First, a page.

3.6. Validation of Hub DEGs/DEPs following Integrative Analysis
A total of 10 hub genes were chosen to further validate their expression in mRNA levels by qRT-qPCR (Figure 6). The results showed significant difference between the ICH and control groups in the expression of the following genes: Lyz2 (), C3 (), Serpina3n (), Cfp (), Ppbp (), Haptoglobin (), Serping1 (), Ctss (), Itgb2 (), and Anxa2 (), which was consistent with the results of gene expression profiling in transcriptomics. Then, we performed Spearman’s correlation analysis between the mRNA expression levels of ten hub genes and the scores of two behavioral tests (Figure S1). The results showed that Haptoglobin mRNA expressive level had a very strong correlation with mGarcia scores (). The mRNA expression levels of Lyz2 (), C3 (), Serpina3n (), Cfp (), Serping1 (), Ctss (), and Itgb2 () had strong correlations with mGarcia scores, while the Ppbp mRNA expression had no significant correlation with Garcia scores (). Besides, the results also showed that Serpina3n mRNA expression had very strong correlation with beam walking scores (), and the rest nine hub genes mRNA expression had strong correlations with beam walking scores.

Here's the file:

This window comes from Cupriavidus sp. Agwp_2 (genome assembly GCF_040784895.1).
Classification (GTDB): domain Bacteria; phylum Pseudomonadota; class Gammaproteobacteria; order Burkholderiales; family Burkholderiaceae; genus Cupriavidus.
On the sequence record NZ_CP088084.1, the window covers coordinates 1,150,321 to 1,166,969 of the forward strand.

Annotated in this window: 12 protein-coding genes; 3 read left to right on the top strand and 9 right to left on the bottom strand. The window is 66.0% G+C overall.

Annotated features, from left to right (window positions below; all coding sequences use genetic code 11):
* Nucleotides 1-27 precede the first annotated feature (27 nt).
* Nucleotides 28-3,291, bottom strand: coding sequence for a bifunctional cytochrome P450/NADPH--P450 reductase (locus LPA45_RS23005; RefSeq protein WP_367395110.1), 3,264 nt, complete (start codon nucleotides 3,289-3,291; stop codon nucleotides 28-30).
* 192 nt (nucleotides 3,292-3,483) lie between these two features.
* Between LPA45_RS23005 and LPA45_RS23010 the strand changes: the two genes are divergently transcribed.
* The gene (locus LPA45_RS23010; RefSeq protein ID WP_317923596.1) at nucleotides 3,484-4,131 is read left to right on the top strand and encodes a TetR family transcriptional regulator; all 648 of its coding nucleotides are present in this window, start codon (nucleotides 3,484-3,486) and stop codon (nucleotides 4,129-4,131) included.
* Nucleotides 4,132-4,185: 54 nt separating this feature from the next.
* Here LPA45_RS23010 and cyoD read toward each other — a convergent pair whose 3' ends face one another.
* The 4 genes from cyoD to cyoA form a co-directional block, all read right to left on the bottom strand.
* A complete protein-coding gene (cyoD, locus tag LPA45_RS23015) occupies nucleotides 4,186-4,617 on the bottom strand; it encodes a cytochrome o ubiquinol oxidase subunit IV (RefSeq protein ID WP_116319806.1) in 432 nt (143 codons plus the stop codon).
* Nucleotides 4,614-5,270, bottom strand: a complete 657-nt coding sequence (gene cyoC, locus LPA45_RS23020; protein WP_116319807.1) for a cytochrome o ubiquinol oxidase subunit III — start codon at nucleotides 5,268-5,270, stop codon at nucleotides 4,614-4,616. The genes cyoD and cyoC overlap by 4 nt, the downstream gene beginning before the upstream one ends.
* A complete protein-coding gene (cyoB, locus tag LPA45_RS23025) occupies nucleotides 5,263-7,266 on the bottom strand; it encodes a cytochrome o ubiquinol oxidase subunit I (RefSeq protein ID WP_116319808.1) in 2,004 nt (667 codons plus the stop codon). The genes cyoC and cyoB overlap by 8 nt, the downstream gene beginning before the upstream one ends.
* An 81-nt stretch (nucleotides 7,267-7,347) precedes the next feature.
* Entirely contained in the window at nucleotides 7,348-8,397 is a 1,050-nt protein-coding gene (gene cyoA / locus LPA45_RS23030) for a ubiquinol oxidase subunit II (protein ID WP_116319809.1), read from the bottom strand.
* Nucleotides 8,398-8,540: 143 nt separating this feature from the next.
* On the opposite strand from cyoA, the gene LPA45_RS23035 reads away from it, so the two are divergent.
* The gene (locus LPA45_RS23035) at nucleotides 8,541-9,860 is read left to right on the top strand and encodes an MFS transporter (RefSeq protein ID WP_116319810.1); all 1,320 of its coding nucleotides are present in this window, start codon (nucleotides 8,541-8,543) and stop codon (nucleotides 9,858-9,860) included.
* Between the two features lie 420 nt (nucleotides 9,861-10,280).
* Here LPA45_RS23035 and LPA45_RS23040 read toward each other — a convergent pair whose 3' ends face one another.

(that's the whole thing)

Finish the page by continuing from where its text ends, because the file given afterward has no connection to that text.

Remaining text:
Given the high correlation between mRNA expression and behavioral assessments and no relevant report in ICH field, we selected four novel candidates (Serpina3n, Serping1, Ctss, and Itgb2) from ten hub molecules and explore their protein expression. Results showed significant upregulation of Serpina3n (), Itgb2 (), and Ctss () in brain tissues of ICH compared to the control (Figure 7(a)). The results of correlation analysis showed that protein expression of Serpina3n and Ctss showed a strong correlation with mGarcia scores. Additionally, Itgb2 protein expression exhibited a moderate correlation with results of the mGarcia test. Serpina3n, Itgb2, and Ctss protein expressions were all strongly correlated with beam walking scores. However, neither mGarcia scores nor beam walking scores had a significant correlation with Serping1 protein expression (Figures 7(b) and 7(c)).
3.7. Exploration of the Diagnostic and Prognostic Value of Serpina3n as a Biomarker